This is very important. Know what you are capable of and what you can do. Understand your talent and skills set and leverage on them. There’s power in knowing your talent and knowing what makes you unique. What you can offer that no one else can, is your competitive advantage. There a saying that goes “Everyone is talent; some leverage it better than others”, this is true. In a workplace there are different people, with different skills set and everyone is viewed as talented, I guess that’s why they were hired the first place. If you don’t have anything that differentiates you from the rest, it is now time to explore and discover it. I always say when I do the career sessions at work, it is important that in the workplace you act and behave like an entrepreneur. Act as if this is your business and that at the end of the financial year end you need to assess whether you have made a profit or a loss. Treat your work as if you are the CEO and you are steering it into a certain direction in order to achieve your goals. This way you will be different. That is my recipe and I’m always trying to stick with it.

4. Acknowledge your weaknesses

My personal weaknesses are procrastination and administration. I hate administration, but with each and every job come administration. It does not matter even if you are an executive, there will always be an element of administration with each and every job out there. The earlier you identify these areas of improvement (as they are called) the better it is for you to derive strategies on how to deal with them. When you have weaknesses, it’s a sign that you are doing something and that you need to improve on it. It’s actually a sign that you are moving. Remember most of the people at work are not your friends; sometimes they will be abrupt in informing you of your weaknesses. If you have identified them earlier, you will not feel like you are being criticised, instead you will appreciate them to better yourself.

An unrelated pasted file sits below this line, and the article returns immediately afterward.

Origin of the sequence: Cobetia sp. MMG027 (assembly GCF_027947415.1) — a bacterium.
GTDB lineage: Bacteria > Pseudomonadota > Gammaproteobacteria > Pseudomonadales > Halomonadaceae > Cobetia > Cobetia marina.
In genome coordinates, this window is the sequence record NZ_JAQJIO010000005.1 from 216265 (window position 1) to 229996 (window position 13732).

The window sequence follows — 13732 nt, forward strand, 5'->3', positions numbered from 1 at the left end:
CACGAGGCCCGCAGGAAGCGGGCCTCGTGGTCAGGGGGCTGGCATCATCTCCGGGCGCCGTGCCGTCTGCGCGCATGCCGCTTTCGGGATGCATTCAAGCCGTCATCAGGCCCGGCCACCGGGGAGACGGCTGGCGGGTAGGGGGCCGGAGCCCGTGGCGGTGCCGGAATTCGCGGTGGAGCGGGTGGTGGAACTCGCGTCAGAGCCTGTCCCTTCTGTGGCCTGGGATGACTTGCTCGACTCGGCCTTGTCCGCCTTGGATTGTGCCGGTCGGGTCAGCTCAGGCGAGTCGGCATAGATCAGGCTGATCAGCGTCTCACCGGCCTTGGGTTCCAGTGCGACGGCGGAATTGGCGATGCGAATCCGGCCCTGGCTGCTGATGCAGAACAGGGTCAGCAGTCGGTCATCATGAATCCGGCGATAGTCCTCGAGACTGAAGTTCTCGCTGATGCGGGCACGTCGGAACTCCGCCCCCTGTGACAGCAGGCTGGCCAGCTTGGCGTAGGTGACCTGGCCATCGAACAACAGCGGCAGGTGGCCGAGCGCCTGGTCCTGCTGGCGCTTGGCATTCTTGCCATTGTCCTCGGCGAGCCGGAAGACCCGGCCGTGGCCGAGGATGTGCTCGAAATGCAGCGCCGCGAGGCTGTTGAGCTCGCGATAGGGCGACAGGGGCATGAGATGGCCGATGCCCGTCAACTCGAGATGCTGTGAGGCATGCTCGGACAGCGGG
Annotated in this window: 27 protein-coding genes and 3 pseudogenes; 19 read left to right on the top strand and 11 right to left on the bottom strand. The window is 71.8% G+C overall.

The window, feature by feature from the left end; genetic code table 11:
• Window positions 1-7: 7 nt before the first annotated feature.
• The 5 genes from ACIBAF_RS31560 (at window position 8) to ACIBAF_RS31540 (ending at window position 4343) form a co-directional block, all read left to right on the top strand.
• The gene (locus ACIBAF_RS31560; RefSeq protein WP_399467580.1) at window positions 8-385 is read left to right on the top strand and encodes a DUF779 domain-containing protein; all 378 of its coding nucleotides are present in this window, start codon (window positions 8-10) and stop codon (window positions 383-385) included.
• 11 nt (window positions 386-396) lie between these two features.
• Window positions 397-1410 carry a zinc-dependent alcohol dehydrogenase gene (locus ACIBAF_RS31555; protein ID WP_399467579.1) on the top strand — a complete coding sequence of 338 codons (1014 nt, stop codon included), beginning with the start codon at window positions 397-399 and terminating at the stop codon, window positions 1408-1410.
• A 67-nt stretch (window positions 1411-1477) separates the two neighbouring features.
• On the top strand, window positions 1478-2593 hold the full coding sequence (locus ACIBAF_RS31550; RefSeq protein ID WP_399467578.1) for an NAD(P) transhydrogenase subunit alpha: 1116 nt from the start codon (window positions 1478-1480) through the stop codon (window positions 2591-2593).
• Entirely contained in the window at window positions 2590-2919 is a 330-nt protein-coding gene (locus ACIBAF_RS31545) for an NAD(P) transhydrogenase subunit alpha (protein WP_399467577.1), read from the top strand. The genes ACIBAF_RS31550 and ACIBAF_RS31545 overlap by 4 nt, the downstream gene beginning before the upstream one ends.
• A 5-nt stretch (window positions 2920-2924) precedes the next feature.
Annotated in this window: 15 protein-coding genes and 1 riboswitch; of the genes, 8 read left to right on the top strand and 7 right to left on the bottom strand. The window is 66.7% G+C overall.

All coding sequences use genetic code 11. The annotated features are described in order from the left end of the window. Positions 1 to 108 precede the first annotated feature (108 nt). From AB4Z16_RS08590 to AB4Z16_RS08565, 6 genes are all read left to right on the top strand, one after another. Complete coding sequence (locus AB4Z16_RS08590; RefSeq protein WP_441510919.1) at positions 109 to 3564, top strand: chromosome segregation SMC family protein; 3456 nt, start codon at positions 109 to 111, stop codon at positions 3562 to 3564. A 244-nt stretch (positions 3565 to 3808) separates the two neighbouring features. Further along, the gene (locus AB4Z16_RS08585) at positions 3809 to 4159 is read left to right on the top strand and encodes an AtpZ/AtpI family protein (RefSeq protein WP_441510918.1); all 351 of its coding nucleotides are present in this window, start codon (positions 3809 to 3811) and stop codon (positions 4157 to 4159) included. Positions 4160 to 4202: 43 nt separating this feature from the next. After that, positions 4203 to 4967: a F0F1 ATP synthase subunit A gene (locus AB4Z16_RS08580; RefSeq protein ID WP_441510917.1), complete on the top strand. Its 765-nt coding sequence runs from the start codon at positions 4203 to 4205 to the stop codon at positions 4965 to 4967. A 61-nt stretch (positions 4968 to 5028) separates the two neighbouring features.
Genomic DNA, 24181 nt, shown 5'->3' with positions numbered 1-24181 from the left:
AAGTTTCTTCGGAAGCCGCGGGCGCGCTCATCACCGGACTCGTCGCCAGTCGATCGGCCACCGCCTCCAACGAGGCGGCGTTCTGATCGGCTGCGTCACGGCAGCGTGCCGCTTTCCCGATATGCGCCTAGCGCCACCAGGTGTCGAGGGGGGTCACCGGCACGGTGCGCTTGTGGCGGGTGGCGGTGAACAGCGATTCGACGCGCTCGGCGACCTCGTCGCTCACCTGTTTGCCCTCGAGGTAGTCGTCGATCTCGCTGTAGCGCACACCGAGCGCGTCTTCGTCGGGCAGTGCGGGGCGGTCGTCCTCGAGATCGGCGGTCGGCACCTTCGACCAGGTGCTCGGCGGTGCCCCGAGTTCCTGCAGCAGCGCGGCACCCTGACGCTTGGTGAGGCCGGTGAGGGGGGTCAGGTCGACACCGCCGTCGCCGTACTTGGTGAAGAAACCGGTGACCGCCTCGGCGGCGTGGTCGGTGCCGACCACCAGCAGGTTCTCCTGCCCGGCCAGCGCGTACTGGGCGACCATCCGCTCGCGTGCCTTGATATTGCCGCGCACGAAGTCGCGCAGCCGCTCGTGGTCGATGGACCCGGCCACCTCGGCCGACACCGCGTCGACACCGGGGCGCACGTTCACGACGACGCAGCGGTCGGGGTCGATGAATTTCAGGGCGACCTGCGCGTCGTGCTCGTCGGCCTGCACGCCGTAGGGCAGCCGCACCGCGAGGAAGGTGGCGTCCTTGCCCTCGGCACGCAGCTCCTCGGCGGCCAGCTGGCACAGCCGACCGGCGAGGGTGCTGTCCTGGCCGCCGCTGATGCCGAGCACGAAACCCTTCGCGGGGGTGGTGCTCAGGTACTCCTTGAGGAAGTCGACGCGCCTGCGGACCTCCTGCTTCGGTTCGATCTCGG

5. Find a mentor

This will sound so cliché, but finding a mentor is the step in the right direction. Why not shorten the learning curve and find someone who has been there and done that and will guide you through challenges that you may come across. A mentor can connect you with some other influential people. Typical development areas, a mentor can help with their time, stress management, prioritising and communication skills to name but a few.

These are the typical benefits of getting yourself a mentor:

  • Knowledge and contacts
    Business and life skills
    Wisdom and learning from experience
    Perspective and vision
    Improved performance

Climbing the corporate ladder is not only about promotions. It is also about acquiring a new skill through multi-skilling and working in a totally different department. Sometimes you are so great in your job that you are a specialist. That is okay, as not all of us are meant to be leaders. Leading people is a skill that is learned over time. Promotion into a leadership role is learned through experience, it does not happen overnight.